Auxiliary members are contacted at least once a year by active members of their attached praesidium. An invitation is extended to Acies, the annual ceremony of re-consecration to Mary, Queen of the Legion, held around March 25th, the Annunciation. Auxiliaries are honored with a special function around September 8th, the birth of Our Blessed Mother.
Duties of an Active Legionary member Regarding Weekly Meetings:
First, the punctual and regular attendance at the weekly meetings of the praesidium, and the furnishing there of an adequate and audible report on the work done;
Second, the daily recitation of the Catena (the Magnificat, prayers of the Legion);
Third, the performance of a substantial active legionary work, in the spirit of faith, and in union with Mary, in such fashion that in those worked for and in one’s fellow-members, the Person of our Lord is once again seen and served by Mary, his Mother;
Fourth, absolute respect for the confidential nature of many matters discussed at the meeting or learned in connection with the legionary work.” (Legion of Mary Handbook, page 109).
Auxiliary Membership:
Auxiliary members are the praying wing of the Legion of Mary. Auxiliary membership in the Legion of Mary is open to priests, religious and the laity. Auxiliary members do not undertake the active apostolate of weekly meetings and weekly two-hour assignment. Auxiliary membership is subdivided into two degrees:
a. the primary, whose members shall be simply styled auxiliaries; and
b. the higher, whose members shall be more particularly designated Adjutores Legionis or Adjutorians.
Auxiliary duties consists in the daily recitation of the prayers comprised in the Tessera, namely; the invocation and prayer of the Holy Spirit; five decades of the rosary and the invocations which follow them; the Catena; and the prayers described as “concluding prayers”. Persons who are already saying a daily rosary for any intention whatsoever may become auxiliaries without obligation to say an additional rosary.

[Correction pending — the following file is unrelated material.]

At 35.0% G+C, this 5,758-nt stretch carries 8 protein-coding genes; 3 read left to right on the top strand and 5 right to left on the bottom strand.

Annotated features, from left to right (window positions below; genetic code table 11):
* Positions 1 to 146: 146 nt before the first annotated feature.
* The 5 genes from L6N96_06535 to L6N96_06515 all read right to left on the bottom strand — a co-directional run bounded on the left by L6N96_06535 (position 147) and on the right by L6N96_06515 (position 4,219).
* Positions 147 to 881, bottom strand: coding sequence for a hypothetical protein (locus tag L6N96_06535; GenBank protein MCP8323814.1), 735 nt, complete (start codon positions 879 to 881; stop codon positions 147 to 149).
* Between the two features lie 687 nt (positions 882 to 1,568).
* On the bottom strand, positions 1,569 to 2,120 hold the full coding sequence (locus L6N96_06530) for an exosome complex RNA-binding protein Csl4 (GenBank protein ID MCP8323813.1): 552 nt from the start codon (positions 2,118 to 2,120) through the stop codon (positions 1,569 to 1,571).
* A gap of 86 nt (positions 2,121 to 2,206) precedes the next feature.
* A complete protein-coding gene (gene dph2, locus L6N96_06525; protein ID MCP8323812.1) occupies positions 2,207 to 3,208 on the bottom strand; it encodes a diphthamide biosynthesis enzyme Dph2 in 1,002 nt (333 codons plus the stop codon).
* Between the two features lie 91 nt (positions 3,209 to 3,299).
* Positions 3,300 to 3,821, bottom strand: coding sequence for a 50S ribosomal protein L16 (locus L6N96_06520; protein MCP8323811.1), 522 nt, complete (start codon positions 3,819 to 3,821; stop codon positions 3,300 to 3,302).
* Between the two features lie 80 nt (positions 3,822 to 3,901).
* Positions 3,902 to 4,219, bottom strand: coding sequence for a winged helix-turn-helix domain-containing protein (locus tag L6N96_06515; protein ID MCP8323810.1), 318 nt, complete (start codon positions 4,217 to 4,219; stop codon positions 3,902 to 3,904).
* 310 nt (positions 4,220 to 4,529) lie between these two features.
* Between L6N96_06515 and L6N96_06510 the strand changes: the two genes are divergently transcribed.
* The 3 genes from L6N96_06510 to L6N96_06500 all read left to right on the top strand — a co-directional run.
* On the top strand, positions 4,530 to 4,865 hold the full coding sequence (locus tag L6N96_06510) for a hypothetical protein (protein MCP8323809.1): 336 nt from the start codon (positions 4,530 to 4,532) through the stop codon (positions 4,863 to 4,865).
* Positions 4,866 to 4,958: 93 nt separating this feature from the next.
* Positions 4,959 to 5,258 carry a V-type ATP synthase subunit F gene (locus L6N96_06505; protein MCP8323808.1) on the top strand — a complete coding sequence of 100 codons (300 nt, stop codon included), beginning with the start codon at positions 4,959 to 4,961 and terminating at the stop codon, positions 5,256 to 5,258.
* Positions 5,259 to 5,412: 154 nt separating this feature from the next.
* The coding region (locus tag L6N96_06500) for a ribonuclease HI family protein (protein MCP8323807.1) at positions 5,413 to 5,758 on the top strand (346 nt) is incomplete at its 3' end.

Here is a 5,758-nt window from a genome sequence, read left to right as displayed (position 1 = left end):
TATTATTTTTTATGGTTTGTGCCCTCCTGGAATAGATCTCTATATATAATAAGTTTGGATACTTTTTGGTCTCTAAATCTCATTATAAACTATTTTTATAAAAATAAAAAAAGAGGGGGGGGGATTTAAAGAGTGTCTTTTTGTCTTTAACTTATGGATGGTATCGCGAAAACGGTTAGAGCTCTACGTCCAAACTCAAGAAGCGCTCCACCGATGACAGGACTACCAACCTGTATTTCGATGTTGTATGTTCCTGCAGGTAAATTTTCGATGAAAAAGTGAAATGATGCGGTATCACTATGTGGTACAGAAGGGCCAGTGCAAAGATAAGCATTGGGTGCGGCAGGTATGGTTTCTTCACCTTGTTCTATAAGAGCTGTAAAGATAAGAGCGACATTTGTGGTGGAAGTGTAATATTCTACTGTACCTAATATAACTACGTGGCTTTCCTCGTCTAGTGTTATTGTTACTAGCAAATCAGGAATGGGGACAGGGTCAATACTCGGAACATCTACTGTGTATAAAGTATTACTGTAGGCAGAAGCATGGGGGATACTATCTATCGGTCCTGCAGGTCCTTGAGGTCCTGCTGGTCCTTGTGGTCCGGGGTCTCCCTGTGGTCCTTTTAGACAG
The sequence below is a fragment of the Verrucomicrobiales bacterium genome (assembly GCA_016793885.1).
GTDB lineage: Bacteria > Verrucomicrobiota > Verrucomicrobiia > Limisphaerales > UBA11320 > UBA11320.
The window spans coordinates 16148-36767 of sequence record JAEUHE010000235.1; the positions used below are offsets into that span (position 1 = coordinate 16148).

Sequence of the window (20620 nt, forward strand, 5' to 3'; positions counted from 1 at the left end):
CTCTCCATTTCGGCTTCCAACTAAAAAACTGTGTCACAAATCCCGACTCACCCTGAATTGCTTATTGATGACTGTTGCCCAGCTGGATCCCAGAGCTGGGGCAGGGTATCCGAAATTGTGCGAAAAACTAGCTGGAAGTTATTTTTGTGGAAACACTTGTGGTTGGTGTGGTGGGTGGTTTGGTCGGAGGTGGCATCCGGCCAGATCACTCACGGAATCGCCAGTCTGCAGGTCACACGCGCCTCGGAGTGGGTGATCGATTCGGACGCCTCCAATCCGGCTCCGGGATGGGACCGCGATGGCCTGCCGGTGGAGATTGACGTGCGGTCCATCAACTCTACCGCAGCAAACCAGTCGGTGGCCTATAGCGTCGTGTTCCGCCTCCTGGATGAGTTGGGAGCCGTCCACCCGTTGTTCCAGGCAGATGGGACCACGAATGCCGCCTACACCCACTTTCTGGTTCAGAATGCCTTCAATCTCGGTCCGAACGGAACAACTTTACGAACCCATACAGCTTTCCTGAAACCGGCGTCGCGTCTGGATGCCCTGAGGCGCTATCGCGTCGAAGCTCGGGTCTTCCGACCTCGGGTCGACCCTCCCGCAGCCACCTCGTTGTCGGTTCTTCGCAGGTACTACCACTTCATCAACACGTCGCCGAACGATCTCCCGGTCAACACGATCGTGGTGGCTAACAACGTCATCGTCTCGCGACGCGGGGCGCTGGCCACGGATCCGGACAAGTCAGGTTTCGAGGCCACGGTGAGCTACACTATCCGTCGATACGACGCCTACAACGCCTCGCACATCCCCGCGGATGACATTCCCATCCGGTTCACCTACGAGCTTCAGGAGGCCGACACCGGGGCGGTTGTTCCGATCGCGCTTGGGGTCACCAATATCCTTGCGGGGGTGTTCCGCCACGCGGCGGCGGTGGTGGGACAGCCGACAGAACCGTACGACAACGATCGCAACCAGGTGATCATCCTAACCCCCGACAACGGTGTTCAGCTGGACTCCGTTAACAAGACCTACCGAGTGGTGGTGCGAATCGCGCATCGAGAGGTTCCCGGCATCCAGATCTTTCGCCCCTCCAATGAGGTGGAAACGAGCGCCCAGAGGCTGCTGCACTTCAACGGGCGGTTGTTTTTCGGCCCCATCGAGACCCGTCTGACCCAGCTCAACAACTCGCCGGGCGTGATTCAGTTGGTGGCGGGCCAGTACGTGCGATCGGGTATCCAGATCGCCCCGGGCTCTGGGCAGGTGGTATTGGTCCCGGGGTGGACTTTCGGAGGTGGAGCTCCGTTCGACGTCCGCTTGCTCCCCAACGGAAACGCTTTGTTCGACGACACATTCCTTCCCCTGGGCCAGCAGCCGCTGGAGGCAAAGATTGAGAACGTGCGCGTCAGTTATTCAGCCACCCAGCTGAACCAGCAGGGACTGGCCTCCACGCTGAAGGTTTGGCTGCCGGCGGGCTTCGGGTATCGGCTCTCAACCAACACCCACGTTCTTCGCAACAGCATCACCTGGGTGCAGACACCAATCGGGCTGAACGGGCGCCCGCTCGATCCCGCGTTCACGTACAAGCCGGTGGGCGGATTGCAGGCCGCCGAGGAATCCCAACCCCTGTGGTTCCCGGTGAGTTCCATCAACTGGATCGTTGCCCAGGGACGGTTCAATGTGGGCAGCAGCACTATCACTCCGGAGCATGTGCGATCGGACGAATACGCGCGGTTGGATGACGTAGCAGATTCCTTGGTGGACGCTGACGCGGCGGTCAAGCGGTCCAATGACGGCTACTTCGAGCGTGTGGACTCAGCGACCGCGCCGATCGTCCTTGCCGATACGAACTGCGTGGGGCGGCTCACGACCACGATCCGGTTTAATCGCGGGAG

Adjutorian membership comprises those who will (a) recite daily all the prayers of the Tessera and in addition (b) agree to attend Mass and receive Holy Communion daily, and to recite daily an Office approved by the Church (Divine Office or Liturgy of the Hours).
Annually, as close as possible to March 25, the feast of the Annunciation, active and auxiliary Legionaries assemble in a sacred and solemn religious ceremony, called the Acies, to renew individually and collectively their consecration to the Blessed Virgin. This assembly recalls Mary’s complete dedication to the Holy Spirit during that momentous visit of the Archangel Gabriel when the fate of mankind hung in the balance and awaited Mary’s free acceptance. This impressive rite reminds every Legionary of his duty of surrendering to continue her mission of crushing the serpent’s head.
The Legion limits its activities to the spiritual sphere. It has no intentions of interfering with any other Catholic organization. There are no dues and no drives or collections of any kind, not even for charitable causes. Others do that kind of work. The secret bag collection is the only mention of finances and this voluntary contribution supports the highly organized, far-flung Legion.
How do I start a Legion of Mary group in my parish?
Each praesidium must, either directly or through an approved council, be affiliated to the Concilium Legionis. Permission to start a new praesidium must first be formally obtained from a Curia or the next-highest council, or in the ultimate resort, from the Concilium Legionis. Otherwise there is no Legion membership. No praesidium shall be established in any parish without the consent of the parish priest or of the Ordinary. In places where the Legion already exists, the effort should be made to provide the officers and a fair proportion of the new members by transfer from an existing branch. Praesidia should consider it as the greatest honor to supply their best material for the formation of a new praesidium.
In towns or localities where no branch of the Legion already exists, it may not be feasible to secure members with legionary experience, in which case the founders of the new praesidium must apply themselves all the more assiduously to the study of the handbook and whatever commentaries may be available thereon.